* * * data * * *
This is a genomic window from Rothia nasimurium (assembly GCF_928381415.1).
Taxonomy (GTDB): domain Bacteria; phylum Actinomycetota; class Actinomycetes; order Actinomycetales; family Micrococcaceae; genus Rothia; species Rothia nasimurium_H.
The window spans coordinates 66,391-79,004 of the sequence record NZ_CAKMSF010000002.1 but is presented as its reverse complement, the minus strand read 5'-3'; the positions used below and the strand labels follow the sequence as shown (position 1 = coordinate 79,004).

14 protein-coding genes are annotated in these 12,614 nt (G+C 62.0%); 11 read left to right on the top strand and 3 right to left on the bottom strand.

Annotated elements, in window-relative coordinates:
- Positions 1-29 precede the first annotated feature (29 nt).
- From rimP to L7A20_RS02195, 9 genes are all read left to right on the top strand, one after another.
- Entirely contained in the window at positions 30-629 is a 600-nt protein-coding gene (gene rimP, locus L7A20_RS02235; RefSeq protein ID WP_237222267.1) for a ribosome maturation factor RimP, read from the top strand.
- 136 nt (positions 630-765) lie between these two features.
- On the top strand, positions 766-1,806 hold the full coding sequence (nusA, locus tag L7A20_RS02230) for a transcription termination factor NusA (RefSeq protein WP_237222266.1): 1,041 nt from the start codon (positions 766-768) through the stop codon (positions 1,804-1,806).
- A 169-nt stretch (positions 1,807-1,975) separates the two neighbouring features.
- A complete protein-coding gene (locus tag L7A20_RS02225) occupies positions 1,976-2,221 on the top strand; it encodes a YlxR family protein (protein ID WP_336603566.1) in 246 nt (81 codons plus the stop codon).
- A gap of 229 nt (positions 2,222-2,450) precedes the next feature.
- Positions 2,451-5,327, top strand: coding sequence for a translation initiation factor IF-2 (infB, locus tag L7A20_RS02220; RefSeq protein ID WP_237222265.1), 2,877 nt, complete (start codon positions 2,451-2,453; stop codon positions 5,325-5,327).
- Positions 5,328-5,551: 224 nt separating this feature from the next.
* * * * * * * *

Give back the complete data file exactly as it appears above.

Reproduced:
This is a genomic window from Rothia nasimurium (assembly GCF_928381415.1).
Taxonomy (GTDB): domain Bacteria; phylum Actinomycetota; class Actinomycetes; order Actinomycetales; family Micrococcaceae; genus Rothia; species Rothia nasimurium_H.
The window spans coordinates 66,391-79,004 of the sequence record NZ_CAKMSF010000002.1 but is presented as its reverse complement, the minus strand read 5'-3'; the positions used below and the strand labels follow the sequence as shown (position 1 = coordinate 79,004).

14 protein-coding genes are annotated in these 12,614 nt (G+C 62.0%); 11 read left to right on the top strand and 3 right to left on the bottom strand.

Annotated elements, in window-relative coordinates:
- Positions 1-29 precede the first annotated feature (29 nt).
- From rimP to L7A20_RS02195, 9 genes are all read left to right on the top strand, one after another.
- Entirely contained in the window at positions 30-629 is a 600-nt protein-coding gene (gene rimP, locus L7A20_RS02235; RefSeq protein ID WP_237222267.1) for a ribosome maturation factor RimP, read from the top strand.
- 136 nt (positions 630-765) lie between these two features.
- On the top strand, positions 766-1,806 hold the full coding sequence (nusA, locus tag L7A20_RS02230) for a transcription termination factor NusA (RefSeq protein WP_237222266.1): 1,041 nt from the start codon (positions 766-768) through the stop codon (positions 1,804-1,806).
- A 169-nt stretch (positions 1,807-1,975) separates the two neighbouring features.
- A complete protein-coding gene (locus tag L7A20_RS02225) occupies positions 1,976-2,221 on the top strand; it encodes a YlxR family protein (protein ID WP_336603566.1) in 246 nt (81 codons plus the stop codon).
- A gap of 229 nt (positions 2,222-2,450) precedes the next feature.
- Positions 2,451-5,327, top strand: coding sequence for a translation initiation factor IF-2 (infB, locus tag L7A20_RS02220; RefSeq protein ID WP_237222265.1), 2,877 nt, complete (start codon positions 2,451-2,453; stop codon positions 5,325-5,327).
- Positions 5,328-5,551: 224 nt separating this feature from the next.